Skip to main content


Log in

Access to Care for Women Veterans: Delayed Healthcare and Unmet Need

  • Original Research
  • Published:
Journal of General Internal Medicine Aims and scope Submit manuscript



Timely access to healthcare is essential to ensuring optimal health outcomes, and not surprisingly, is at the heart of healthcare reform efforts. While the Veterans Health Administration (VA) has made improved access a priority, women veterans still underutilize VA healthcare relative to men. Eliminating access disparities requires a better understanding of the barriers to care that women veterans’ experience.


We examined the association of general and veteran-specific barriers on access to healthcare among women veterans.


Cross-sectional, population-based national telephone survey of 3,611 women veterans.


Delayed healthcare or unmet healthcare need in the prior 12 months.


Of women veterans, 19% had delayed healthcare or unmet need, with higher rates in younger age groups (36%, 29%, 16%, 7%, respectively, in 18–34, 35–49, 50–64, and 65-plus age groups; p < 0.001). Among those delaying or going without care, barriers that varied by age group were: unaffordable healthcare (63% of 18–34 versus 12% of 65-plus age groups); inability to take off from work (39% of those <50); and transportation difficulties (36% of 65-plus). Controlling for age, race/ethnicity, regular source of care, and health status, being uninsured (OR = 6.5; confidence interval [CI] 3.0–14.0), knowledge gaps about VA care (OR = 2.1; 95% CI 1.1–4.0), perception that VA providers are not gender-sensitive (OR = 2.4; CI 1.2–4.7), and military sexual assault history (OR = 2.1; CI 1.1–4.0) predicted delaying or foregoing care, whereas VA use and enrollment priority did not.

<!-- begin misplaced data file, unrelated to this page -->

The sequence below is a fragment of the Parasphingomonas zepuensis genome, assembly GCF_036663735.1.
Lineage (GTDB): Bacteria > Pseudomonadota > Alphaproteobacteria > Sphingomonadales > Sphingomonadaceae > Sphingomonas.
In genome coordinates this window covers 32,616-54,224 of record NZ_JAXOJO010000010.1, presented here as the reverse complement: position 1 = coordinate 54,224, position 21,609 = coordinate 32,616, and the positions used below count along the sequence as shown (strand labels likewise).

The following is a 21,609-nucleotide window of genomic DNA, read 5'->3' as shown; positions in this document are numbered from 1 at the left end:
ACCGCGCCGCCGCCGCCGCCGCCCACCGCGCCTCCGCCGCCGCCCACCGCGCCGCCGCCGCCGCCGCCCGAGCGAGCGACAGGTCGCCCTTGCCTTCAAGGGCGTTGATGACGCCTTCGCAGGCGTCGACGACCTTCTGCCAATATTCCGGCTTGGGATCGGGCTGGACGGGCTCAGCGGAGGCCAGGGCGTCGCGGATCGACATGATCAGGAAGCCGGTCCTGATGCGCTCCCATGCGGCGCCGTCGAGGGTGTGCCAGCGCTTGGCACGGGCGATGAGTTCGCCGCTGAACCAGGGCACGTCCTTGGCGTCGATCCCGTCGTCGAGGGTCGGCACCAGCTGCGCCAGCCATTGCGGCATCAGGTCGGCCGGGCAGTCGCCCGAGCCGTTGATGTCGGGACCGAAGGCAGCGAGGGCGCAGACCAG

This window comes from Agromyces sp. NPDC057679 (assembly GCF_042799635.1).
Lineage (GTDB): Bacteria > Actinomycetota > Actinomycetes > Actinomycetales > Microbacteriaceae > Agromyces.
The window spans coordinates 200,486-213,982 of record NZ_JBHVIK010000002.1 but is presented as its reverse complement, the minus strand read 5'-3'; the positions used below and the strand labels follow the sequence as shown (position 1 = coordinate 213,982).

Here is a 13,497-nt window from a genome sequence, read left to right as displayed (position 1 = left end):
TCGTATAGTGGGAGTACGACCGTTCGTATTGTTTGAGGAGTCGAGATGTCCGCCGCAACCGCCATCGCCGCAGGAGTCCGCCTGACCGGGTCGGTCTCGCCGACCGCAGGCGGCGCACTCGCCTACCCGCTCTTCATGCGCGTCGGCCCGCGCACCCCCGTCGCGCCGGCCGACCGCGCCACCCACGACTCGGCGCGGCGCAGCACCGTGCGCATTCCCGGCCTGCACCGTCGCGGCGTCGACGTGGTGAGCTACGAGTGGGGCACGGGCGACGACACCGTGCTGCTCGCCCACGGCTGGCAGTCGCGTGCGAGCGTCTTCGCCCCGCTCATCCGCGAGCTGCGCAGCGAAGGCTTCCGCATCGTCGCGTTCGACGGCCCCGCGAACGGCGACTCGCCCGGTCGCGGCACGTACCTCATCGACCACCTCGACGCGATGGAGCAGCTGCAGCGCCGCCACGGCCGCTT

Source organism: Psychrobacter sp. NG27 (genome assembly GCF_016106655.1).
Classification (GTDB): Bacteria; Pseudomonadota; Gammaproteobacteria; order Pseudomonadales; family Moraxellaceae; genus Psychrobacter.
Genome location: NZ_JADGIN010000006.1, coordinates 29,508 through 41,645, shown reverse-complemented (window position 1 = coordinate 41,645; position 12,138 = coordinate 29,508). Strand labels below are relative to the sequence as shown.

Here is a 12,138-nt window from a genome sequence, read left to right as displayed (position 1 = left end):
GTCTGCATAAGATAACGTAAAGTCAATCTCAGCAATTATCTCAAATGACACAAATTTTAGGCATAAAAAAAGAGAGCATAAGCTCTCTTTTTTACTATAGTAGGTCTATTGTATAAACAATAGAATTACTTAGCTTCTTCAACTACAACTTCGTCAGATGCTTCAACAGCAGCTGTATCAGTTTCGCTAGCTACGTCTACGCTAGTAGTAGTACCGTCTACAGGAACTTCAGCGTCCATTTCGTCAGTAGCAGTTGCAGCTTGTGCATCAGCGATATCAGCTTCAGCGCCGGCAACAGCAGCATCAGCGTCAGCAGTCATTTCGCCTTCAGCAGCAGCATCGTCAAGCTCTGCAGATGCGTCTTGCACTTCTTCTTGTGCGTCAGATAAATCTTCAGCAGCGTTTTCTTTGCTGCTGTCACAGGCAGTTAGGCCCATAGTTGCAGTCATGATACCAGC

Both general and veteran-specific factors impact women veterans’ access to needed services. Many of the identified access barriers are potentially modifiable through expanded VA healthcare and social services. Health reform efforts should address these barriers for VA nonusers. Efforts are also warranted to improve women veterans’ knowledge of availability and affordability of VA healthcare, and to enhance the gender-sensitivity of this care.

This is a preview of subscription content, log in via an institution to check access.

Access this article

Price excludes VAT (USA)
Tax calculation will be finalised during checkout.

Instant access to the full article PDF.

Figure 1

Similar content being viewed by others